Japan and Australia, which believe it is acceptable to use nuclear weapons in certain circumstances, also abstained, offering vague explanations.

Nuclear-armed India and Pakistan argued that the working group would threaten the Conference on Disarmament -- a Geneva-based forum that has been stagnant for close to two decades and excludes two-thirds of the world's nations from its deliberations (mostly developing nations). They, too, abstained from voting on the resolution.

Time for Action
The General Assembly in December 2015 adopted a number of other important resolutions, with 139 nations pledging "to fill the legal gap for the prohibition and elimination of nuclear weapons", 144 declaring it in the interests of humanity that nuclear weapons are never used again "under any circumstances", and 132 describing nuclear weapons as "inherently immoral".

Following the success of the three major conferences on the humanitarian impact of nuclear weapons in 2013 and 2014, there is a growing expectation among governments and civil society that negotiations on a treaty banning nuclear weapons should now begin.

The failure of the NPT review conference in May 2015 further underscored the need for real action. "We cannot delay indefinitely the prohibition of a weapon that is patently unacceptable on humanitarian grounds," said Ms Fihn. "We expect that certain nations will continue to oppose this course of action. But that must not prevent us from moving forward. We have outlawed other indiscriminate, inhumane weapons. Now we must outlaw the very worst weapons of all."


70th Session of the United Nations General Assembly First Committee
Cluster I - Nuclear Weapons

Explanation of vote by Ms. Alice Guitton, Ambassador, Pennanent Representative of France to the Conference on Disannament on behalf of People's Republic of China, the Russian Federation, the United Kingdom of Great Britain and Northern Ireland, the United States of America and France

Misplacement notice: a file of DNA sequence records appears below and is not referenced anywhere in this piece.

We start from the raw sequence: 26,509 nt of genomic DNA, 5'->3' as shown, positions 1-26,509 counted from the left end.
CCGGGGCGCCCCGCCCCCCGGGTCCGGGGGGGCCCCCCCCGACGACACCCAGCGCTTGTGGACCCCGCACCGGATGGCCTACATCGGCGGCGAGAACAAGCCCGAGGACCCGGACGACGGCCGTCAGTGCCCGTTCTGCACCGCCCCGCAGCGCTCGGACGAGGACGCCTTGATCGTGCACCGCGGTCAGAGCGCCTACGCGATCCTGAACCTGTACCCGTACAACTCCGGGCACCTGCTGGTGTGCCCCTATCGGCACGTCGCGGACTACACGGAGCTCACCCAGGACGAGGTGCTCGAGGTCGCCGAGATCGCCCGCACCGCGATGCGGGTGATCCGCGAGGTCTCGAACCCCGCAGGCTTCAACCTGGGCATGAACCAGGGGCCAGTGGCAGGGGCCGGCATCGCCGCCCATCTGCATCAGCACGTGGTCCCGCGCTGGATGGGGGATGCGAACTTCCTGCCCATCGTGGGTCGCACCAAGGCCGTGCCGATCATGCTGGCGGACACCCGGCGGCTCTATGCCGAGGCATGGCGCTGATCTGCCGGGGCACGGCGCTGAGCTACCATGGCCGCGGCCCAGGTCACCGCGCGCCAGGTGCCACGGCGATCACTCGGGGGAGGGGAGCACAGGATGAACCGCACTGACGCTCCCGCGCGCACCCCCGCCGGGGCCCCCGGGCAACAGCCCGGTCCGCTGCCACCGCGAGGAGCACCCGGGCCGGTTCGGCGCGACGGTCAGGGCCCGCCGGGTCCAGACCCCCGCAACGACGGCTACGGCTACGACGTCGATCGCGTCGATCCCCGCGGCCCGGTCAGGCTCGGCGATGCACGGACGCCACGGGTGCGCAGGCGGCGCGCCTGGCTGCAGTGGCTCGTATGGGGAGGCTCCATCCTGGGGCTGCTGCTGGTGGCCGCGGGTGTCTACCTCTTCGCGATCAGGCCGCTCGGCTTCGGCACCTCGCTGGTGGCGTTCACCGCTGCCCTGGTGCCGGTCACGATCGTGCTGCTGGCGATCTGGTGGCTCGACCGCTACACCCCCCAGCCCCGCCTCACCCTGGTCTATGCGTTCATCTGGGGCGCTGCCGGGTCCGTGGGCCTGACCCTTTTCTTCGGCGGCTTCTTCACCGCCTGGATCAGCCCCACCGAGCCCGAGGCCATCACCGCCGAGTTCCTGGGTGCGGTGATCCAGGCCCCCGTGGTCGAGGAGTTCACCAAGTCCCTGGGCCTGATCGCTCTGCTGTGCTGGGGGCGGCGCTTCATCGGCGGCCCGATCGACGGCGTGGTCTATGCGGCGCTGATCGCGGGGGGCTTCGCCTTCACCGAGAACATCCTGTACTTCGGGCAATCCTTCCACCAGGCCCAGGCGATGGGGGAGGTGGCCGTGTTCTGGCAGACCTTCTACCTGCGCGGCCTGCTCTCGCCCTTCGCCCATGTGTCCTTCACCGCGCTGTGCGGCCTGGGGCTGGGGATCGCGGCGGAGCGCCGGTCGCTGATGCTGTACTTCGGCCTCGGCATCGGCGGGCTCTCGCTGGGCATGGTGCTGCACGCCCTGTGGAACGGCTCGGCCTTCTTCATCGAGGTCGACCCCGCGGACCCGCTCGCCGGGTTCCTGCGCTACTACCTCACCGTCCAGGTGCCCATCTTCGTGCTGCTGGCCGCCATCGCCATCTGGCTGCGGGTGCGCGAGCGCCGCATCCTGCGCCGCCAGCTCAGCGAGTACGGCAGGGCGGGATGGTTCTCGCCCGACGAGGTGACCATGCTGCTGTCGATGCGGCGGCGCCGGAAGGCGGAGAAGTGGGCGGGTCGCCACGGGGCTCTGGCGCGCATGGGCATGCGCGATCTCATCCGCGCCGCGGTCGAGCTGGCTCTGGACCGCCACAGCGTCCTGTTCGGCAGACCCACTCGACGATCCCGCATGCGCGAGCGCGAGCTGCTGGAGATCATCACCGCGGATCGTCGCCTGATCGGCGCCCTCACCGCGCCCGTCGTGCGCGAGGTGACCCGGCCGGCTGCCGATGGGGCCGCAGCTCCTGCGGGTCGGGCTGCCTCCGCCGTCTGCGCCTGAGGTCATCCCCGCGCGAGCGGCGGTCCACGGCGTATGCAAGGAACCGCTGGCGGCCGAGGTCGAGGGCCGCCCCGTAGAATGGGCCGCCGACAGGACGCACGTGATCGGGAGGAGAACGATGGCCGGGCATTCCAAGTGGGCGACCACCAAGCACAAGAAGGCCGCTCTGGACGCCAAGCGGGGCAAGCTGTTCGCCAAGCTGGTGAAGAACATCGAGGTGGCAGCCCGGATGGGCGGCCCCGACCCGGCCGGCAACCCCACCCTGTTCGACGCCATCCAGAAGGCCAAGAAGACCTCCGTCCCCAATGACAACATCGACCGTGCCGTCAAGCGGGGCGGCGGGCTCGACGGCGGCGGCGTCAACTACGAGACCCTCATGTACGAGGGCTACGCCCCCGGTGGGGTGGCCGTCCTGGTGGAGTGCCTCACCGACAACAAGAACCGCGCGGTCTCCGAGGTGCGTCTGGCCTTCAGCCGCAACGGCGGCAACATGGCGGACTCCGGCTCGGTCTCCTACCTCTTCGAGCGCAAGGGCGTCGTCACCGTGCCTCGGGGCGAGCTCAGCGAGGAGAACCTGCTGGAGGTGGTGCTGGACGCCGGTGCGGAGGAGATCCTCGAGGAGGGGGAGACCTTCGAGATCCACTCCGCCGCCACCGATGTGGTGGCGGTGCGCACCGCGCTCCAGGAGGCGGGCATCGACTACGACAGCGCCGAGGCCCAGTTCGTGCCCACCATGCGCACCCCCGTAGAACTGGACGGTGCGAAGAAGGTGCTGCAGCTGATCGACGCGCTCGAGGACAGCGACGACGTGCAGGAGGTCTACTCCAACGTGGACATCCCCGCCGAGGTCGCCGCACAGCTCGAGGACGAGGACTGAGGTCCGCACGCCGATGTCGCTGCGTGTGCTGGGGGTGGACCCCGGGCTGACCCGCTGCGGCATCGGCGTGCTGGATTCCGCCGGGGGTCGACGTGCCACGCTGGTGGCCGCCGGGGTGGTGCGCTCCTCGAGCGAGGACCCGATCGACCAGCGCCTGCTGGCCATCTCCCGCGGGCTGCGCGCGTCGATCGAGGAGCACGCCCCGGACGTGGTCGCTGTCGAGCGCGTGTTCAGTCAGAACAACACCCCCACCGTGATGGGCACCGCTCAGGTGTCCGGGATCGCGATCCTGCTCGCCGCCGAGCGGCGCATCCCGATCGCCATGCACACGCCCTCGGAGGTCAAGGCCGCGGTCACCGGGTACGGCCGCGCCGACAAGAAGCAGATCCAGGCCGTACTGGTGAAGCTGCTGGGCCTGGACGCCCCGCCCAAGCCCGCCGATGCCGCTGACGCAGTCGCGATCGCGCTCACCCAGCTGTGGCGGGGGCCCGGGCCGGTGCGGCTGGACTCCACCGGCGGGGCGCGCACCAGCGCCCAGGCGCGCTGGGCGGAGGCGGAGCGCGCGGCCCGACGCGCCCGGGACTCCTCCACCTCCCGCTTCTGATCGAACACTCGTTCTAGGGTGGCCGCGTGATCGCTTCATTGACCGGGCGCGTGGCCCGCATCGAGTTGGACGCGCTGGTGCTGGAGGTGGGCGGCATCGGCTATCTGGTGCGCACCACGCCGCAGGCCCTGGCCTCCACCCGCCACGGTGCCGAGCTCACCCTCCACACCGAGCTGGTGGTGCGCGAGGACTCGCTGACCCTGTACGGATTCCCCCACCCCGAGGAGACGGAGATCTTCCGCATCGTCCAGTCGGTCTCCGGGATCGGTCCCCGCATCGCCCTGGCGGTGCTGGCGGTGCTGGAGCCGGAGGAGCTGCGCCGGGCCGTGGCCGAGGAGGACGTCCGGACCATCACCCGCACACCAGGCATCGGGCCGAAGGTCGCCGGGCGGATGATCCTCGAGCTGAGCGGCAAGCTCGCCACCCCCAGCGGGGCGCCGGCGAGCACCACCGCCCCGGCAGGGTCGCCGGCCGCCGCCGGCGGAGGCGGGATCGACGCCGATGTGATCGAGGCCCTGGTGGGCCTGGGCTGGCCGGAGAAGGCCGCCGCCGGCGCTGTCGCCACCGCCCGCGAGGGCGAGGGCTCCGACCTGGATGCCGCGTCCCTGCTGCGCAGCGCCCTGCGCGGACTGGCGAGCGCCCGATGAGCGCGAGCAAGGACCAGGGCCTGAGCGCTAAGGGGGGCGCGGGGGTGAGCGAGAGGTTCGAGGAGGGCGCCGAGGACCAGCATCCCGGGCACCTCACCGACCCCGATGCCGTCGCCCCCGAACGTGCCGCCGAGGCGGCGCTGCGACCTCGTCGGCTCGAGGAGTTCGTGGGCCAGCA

L.13/Rev.1 "Taking forward multilateral nuclear disarmament negotiations"

NEW YORK (November 2, 2015) -- Mr. Chairman, I am delivering an explanation of [the] vote on behalf of the People's Republic of China, the Russian Federation, the United Kingdom of Great Britain and Northern Ireland, the United States of America and France on L.13/Rev.l "Taking forward multilateral nuclear disarmament negotiation".

As NPT nuclear-weapon States, our five countries reaffirm the shared goal of nuclear disarmament and general and complete disarmament as referenced in the preamble and provided for in Article VI of the NPT.

In this regard, we remain steadfast in our commitment to seeking a safer world for all and achieving a world without nuclear weapons.

We continue to pursue progressive and concrete steps towards this end in a way that promotes international stability, peace and security, and based on the principle of increased and undiminished security for all.

An instrument such as a ban without the support and participation of the nuclear-weapon States would not eliminate nuclear weapons, but would rather undermine the NPT regime which is indispensable to the maintenance of international peace and security. Significant achievements have already been made within this framework.

An incremental, step-by-step approach is the only practical option for making progress towards nuclear disarmament, taking into account all factors that could affect global strategic security and stability.

All States can help fulfill this goal by creating the necessary security environment through resolving regional tensions, tackling proliferation challenges, promoting collective security, and making progress in all areas of arms control and disarmament.

The NPT and the existing machinery set out in the Final Document of SSOD-1 have proven to be a solid framework to advance nuclear disarmament and provide all opportunities for launching a constructive and mutually respectful dialogue. However, we remain open to other channels of discussion, not excluding an appropriately-mandated OEWG, provided that they are conducive to a constructive dialogue.

Productive results can only be ensured through a consensus-based approach. To ensure such an approach is genuinely inclusive and fully anchored in the security context, States must agree in advance on the key parameters of the process ahead.

L.13/Rev .1 lacks all those vital components that would guarantee both a meaningful collaboration and a productive outcome as a result of concerted collective effort. This resolution attempts to promote nuclear disarmament whilst ignoring security considerations. We do not believe that such an approach can effectively lead to concrete progress.

Our five States, like many others present here, are concerned with this divisive approach, which in no way brings the international community closer to nuclear disarmament.

For these reasons, our five countries voted against this draft resolution, while reaffirming our commitment to continue our individual and collective efforts, including through the P5 process, to advance nuclear disarmament.

I thank you, Mr. Chairman.

Posted in accordance with Title 17, Section 107, US Code, for noncommercial, educational purposes.